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Python math operators and PEMDAS order of operations  Python for Beginners (4:50)
Welcome. Today's question: What are the rules for Math in Python?
I'm Paul, and many of us learn the rules of Math, first on paper, then in a calculator, followed by a spreadsheet, and all of these were much easier than in a programming language. At least, that's what I found.
So here I hope to make your journey less difficult than mine, by highlighting Python's seven, out of the box, basic operations.
At high school in California, we use PEMDAS to memorize the order of operations for math, and we'll see if Python conforms.
We will talk about two numerical data types: integers and floats, and see how we keep them straight with practice in Python.
(Commands in Linux)
python3
less
(Lessons in Python)
#
( )
**
*
/
//
+

exit()
Next we will cover another subject in Math: relational operators.
In Project 3 (Python for Beginners) so far we installed
python3
and now we'll dive into, what
to me, is the most exciting part, hands on learning in Python.
Heading to the Terminal, let's review PEMDAS, which stands for parentheses, exponent, multiplication, division, addition and subtraction.
It details the order of operations, and also note, in Python we have three types of division, regular division, floor division and finding the remainder, using what's called modulo.
Let's head to the the python3
Interpreter and cover the rest of this.
The first way to interact with Python, is like this, one line at a time. Second is a script, or text file, which is the focus of a future Project.
So the three greaterthan symbols
>>>
are a Python signature,
like the command line in Linux, meaning it's waiting for us.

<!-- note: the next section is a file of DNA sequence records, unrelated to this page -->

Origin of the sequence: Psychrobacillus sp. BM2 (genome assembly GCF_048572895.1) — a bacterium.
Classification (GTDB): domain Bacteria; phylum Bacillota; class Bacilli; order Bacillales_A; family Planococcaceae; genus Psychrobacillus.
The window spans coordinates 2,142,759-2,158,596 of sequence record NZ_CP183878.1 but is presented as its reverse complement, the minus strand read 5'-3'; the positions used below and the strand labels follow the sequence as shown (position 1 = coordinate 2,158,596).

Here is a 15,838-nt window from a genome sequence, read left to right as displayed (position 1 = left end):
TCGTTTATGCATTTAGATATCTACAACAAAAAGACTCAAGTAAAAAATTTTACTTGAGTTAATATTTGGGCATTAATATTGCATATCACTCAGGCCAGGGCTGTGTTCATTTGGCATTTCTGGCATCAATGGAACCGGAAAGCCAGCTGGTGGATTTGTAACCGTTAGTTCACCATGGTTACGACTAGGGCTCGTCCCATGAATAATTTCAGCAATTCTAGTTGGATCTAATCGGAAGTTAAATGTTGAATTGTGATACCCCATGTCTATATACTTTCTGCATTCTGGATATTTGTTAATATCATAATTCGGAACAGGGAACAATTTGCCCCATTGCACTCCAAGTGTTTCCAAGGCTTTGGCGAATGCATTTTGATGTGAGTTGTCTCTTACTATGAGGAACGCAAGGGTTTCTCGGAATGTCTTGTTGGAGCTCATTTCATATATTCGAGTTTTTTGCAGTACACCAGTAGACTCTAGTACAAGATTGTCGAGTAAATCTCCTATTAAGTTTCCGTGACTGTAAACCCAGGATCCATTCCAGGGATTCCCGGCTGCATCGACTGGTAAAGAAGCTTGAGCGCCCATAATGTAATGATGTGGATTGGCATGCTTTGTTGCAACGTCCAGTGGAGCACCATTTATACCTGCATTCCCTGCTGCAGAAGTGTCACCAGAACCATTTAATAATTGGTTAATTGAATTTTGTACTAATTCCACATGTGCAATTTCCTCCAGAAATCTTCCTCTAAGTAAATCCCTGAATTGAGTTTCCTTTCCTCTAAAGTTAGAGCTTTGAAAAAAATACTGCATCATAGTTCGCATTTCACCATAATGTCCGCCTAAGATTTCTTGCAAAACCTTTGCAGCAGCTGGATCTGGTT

The hash symbol #
, or comment, too
is similar, meaning the rest of the line is ignored.
Three dots ...
is a continuation
prompt, meaning Python doesn't have enough to act on.
So let's start with the last letter of PEMDAS, subtraction, give it
a simple 1  2
.
And voilà 1
.
Next, A for addition. We could enter
1+1
like this, and it works.
Or 1 +1
like this, and it too works.
Or 1 +
four spaces
1
.
And it also works, but the preferred form is to put a space between each.
Next, D, division, and here I should mention the data types: integers
and floats. We've been playing with integers so far. Let's try a
floating point number like 6.0
divided by the integer 2
.
And we get 3.0
, a float.
Python will automatically Interpret the format for the resulting number based on how you input numbers. So input of any float results in a float.
Also, with division, in Python 3, at least, something like integer
6
divided by integer
2
, equals float
3.0
.
Floor division rounds down, so
7
floor, divided by
3
is two and a third
(2.3333333333333335
).
And 7
, floor divided by
3
is
2
, which ignores the remainder.
To see the remainder only, we use the modulo, or percent sign
%
.
So 7 % 3
is
1
because 3 goes into 7 two times
with one left over.
Modulo can help us determine if a number is positive or negative.
Next, M, multiplication is pretty straightforward, so two integer
5
s equals
25
.
And one integer 5
and one float
5.0
equals float
25.0
.
Next, E, for exponent, is entered with two stars
**
, so
2
to the second power is
4
.
And to the third power is 8
.
What would be 9
to the power of
.5
, or one half power?
Remember it (a number to the 1/2 power) is the square root.
Next, P, for parentheses. So after following the rules of operations Python will work from left to right.
So we know 1 + 2 * 4
is going to
give us a different answer than
(1 + 2) * 4
. Right?
I'll ask you to do the last one for homework.
Do it by hand on paper before using Python, and there are a couple little tricks in there that will reinforce your understanding. Feel free to pause now, or rewind it.
And to leave the Python Interpreter type
exit()
followed by
Enter
.
You are welcome to join our journey to Data Science as we take one step at a time and build out our Full Stack.
And our next step is to talk about Relational Operators.
Have a nice day.
See what's going on at our YouTube Channel. For updates follow @factorpad on Twitter. Our nospam mailing list is for periodic high level directions.
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